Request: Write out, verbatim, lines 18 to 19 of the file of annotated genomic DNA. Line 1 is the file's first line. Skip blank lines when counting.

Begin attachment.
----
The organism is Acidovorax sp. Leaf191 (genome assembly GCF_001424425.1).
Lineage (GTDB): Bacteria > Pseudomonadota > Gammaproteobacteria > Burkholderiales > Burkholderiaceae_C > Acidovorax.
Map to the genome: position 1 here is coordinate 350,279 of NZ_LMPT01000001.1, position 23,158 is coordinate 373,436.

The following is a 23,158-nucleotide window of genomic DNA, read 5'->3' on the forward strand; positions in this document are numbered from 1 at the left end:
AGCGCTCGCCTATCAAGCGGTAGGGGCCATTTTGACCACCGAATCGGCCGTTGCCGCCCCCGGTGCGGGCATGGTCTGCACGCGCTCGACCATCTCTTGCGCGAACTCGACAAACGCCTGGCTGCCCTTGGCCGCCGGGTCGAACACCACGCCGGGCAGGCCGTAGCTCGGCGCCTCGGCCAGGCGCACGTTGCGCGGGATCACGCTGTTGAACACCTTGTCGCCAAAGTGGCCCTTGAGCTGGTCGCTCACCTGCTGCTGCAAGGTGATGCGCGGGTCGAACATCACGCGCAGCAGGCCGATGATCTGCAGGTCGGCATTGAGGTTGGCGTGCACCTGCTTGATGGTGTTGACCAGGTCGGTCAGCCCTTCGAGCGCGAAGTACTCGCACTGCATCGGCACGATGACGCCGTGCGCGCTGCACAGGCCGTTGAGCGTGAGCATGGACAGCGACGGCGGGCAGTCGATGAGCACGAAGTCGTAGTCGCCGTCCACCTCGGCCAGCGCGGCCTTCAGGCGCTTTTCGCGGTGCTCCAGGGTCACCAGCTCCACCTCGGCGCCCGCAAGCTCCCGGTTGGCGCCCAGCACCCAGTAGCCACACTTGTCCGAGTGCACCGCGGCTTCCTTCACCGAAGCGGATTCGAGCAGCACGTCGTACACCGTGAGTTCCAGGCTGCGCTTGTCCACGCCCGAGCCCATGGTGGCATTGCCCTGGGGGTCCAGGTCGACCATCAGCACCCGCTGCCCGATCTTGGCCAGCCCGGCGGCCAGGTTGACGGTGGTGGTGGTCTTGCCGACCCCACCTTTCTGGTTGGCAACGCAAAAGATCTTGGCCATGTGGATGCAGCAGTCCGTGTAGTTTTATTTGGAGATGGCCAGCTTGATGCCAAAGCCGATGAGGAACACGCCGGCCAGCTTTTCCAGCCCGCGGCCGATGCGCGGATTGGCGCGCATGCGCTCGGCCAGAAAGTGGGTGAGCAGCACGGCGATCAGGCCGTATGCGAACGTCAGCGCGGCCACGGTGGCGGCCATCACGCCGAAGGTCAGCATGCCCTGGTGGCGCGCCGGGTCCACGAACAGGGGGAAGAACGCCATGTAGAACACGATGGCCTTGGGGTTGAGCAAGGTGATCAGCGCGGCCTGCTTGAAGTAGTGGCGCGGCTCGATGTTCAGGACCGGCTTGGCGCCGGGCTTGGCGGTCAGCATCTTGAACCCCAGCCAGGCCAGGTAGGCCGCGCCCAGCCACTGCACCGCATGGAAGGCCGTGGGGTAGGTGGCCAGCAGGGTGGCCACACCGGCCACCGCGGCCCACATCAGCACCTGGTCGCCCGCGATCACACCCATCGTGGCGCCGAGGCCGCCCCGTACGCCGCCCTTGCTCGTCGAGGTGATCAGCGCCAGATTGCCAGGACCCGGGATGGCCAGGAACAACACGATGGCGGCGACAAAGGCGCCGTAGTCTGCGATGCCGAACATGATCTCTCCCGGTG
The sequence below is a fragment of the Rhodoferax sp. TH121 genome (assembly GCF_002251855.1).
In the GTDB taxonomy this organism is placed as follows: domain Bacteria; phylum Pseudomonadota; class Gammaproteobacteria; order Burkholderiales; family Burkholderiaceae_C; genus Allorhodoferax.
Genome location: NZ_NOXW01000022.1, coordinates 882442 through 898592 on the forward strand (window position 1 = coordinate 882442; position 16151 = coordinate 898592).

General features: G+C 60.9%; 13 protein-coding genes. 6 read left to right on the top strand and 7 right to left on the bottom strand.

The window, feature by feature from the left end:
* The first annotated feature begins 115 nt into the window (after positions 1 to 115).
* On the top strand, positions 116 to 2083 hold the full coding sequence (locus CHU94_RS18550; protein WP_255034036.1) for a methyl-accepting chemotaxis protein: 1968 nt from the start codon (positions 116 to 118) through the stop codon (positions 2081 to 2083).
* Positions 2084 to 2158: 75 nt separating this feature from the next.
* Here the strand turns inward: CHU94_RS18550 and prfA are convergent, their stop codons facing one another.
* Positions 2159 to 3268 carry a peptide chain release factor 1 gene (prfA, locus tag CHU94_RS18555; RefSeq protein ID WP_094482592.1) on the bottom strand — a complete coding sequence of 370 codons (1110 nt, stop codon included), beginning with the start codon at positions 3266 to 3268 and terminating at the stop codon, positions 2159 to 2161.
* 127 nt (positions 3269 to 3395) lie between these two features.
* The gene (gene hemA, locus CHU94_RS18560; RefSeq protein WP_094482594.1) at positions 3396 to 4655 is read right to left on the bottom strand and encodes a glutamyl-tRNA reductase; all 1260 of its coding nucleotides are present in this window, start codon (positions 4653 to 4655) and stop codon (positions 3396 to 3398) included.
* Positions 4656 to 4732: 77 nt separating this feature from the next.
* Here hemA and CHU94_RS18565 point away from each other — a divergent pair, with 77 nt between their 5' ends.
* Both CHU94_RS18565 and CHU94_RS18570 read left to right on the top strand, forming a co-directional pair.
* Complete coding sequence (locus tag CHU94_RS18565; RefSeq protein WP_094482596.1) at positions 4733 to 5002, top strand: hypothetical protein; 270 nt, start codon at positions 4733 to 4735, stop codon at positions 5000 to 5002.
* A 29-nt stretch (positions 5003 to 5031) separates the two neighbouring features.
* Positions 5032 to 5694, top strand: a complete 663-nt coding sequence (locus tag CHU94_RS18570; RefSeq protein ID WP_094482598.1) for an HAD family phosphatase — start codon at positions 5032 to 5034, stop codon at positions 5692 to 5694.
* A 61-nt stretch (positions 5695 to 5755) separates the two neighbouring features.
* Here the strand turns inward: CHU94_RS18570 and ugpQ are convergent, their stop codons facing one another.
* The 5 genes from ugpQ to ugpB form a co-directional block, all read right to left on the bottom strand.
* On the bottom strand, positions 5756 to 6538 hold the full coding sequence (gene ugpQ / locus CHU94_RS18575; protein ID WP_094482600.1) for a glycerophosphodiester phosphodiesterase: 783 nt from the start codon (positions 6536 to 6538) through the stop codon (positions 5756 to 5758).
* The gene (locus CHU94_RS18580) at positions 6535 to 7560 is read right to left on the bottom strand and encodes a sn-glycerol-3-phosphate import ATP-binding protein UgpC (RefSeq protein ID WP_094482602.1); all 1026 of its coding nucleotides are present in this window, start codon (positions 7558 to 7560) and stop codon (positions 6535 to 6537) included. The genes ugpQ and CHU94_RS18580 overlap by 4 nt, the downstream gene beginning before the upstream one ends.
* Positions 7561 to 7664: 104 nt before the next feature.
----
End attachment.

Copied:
* Positions 4656 to 4732: 77 nt separating this feature from the next.
* Here hemA and CHU94_RS18565 point away from each other — a divergent pair, with 77 nt between their 5' ends.